Golf One Media

Tales of Panmure Golf Club and Hogan

by | Mar 11, 2024 | WHERE TO PLAY

American golfers naturally gravitate to Scotland as one of their top bucket list destinations. The Home of Golf features such iconic golf experiences as The Old Course at St. Andrews, Royal Dornoch, Muirfield, Prestwick, North Berek, Carnoustie Golf Links, and the site of The Open Championship this summer, Troon.

Scotland is also home to hundreds of other wonderful “under-the-radar’’ courses that are rich in history and provide an authentic Scottish golf experiences. One of those must-plays: Panmure Golf Club, located only 1.5miles from Carnoustie and a 45-minute drive from St. Andrews.

This year celebrating its 125th anniversary (1899) on its current site in Barry, Panmure is the world’s 21st oldest golf club. The original layout was designed by Old Tom Morris and constructed by R. Duff of Edinburgh, who also built the New Course at St Andrews and Muirfield.

Many of the original holes remain. In the 1920’s, five-time Open champion James Braid suggested modifications that became the most significant updates to Panmure over the past century. As a result, some of the charming characteristics include holes designed by these greats: Braid’s par-3, 180-yard 9th hole, with its undulating green protected by large bunkers and dunes, and Old Tom’s par-4, 396-yard 12th hole which requires an accurate approach shot to carry the Buddon Burn guarding the front of the green.

Today, Panmure is a timeless experience with its authentic course and clubhouse. The par-70 course measures 6,551 yards and combines the best elements of links and heathland, with tight fairways, challenging carries and undulating greens. True to links golf, holes play mostly firm and fast while the rolling fairways wind through dunes and pine trees, leading to greens that are protected by proper Scottish bunkers.

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The touches of heather add a wonderful texture to the course and the moderately undulating hillocks add visual appeal as well as imparting their strategic influence.

Panmure has hosted many prestigious championships over the years, ranging from national amateur tournaments to final qualifying for The Open Championship. It’s also the 2024 qualifying venue for the Seniors Open at Carnoustie. Plus, it was recently nominated for best £100-to-£250 green fee course at the Scottish Golf Tourism awards.

Panmure’s iconic clubhouse is also one of the finest old golf buildings in Scotland and was modeled – both architecturally and spiritually – after Royal Calcutta Golf Club. It offers three uniquely charming lounges, perfect for a post-round beverage.

Ben Hogan only played in one Open Championship, but he left an indelible mark on Scotland’s east coast because of how he won the game’s oldest major and how he prepared for it.

Hogan won the 1953 Open at Carnoustie Golf Links by shooting a final-round 68 while battling the flu. He topped four men by four shots in his lone voyage to Scotland, which came four years after an automobile accident that nearly killed him.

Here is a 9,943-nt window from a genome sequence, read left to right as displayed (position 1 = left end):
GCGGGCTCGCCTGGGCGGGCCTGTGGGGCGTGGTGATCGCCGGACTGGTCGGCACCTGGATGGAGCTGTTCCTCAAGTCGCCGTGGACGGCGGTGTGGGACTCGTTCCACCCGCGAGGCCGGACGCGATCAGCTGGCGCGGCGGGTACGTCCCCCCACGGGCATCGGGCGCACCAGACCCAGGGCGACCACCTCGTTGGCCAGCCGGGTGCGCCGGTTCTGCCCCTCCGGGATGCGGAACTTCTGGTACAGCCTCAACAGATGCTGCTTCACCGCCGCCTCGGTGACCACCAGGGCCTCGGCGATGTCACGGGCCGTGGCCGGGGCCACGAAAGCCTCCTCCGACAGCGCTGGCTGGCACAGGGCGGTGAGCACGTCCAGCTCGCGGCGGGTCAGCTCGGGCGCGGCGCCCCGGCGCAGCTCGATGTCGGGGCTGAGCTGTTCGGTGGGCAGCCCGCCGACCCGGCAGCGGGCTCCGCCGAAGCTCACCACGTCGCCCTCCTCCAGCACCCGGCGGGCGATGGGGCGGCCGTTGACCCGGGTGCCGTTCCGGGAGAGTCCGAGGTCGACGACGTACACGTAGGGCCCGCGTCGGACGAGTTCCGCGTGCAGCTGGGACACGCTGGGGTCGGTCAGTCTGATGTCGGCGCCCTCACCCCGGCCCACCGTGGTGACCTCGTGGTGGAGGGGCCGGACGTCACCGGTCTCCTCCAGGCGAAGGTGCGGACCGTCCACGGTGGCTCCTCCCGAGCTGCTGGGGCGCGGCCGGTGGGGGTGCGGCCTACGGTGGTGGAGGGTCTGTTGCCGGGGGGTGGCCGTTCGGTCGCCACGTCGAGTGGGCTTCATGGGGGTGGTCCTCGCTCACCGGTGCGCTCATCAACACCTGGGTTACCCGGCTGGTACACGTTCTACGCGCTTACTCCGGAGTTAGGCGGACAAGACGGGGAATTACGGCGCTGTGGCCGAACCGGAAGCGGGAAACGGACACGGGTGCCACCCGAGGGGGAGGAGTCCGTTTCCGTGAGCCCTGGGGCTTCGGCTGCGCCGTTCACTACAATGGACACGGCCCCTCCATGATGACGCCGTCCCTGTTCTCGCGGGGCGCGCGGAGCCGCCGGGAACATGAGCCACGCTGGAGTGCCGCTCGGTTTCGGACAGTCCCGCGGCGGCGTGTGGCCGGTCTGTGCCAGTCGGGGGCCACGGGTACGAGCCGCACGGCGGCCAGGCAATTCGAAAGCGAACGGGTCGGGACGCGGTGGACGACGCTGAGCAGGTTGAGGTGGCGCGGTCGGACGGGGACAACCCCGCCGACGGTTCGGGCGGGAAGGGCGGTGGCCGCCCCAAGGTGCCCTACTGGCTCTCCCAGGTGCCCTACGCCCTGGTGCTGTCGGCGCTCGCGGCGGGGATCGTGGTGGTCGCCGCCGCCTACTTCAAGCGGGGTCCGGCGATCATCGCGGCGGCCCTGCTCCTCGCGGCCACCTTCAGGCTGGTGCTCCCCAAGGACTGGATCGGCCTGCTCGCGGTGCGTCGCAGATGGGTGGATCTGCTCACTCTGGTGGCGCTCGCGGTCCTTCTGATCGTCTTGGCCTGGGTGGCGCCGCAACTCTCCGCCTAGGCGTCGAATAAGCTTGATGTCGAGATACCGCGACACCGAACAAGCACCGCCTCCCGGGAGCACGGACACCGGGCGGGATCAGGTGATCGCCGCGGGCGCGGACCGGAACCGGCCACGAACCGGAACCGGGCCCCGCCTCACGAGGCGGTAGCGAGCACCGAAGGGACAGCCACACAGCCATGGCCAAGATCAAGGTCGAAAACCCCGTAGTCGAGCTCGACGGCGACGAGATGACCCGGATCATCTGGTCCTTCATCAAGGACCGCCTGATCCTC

That journey, however, began two weeks earlier when Hogan, accompanied only by his caddy, Cecil Timms, arrived at Panmure to acclimate to the terrain of links golf and to acquaint himself with the smaller 1.62-inch British ball that was used at the time.

Hogan was the only participant in the Open given the privilege of playing at Panmure, which at the time was an extremely private club. He was able to practice away from the prying eyes of the public and press

He would never play in the Open again, but his legacy at Panmure remains. The 6th hole, a 414-yard par 4, stroke index 1, was Hogan’s favorite on the course and is now named after him. He suggested to the club that a strategically placed pot bunker be built to the front right of the green. It was and it is still known as Hogan’s bunker.

The other legendary story from Hogan’s Panmure experience came on the par-4, 401-yard 17th. Hogan liked the green and spent much time putting there, but he wanted it to run quicker. So, he asked head greenskeeper William Falconer if the mower could shave the green a tad tighter. Falconer said it was possible, but pointed to the mower and mentioned that Hogan was free to do it himself. He did, and word is that he later returned the mower to Falconer in pristine condition after insisting on cleaning it first.

Hogan never returned to Scotland, and the victory at Carnoustie marked the last major he’d ever win. The Scots still refer to him as the “Wee Ice Mon” because of his steely demeanor, determination, and ability to perform best under pressure. The Open victory, combined with his presence at Panmure during the preceding weeks, were enough for Hogan to forever remain a legend in the area.

Panmure remains a private member’s club, but welcomes visitors to experience the authentic, classic links. Are you ready to take on the Hogan challenge?

Photos Courtesy of Panmure Golf Club

panmuregolfclub.co.uk

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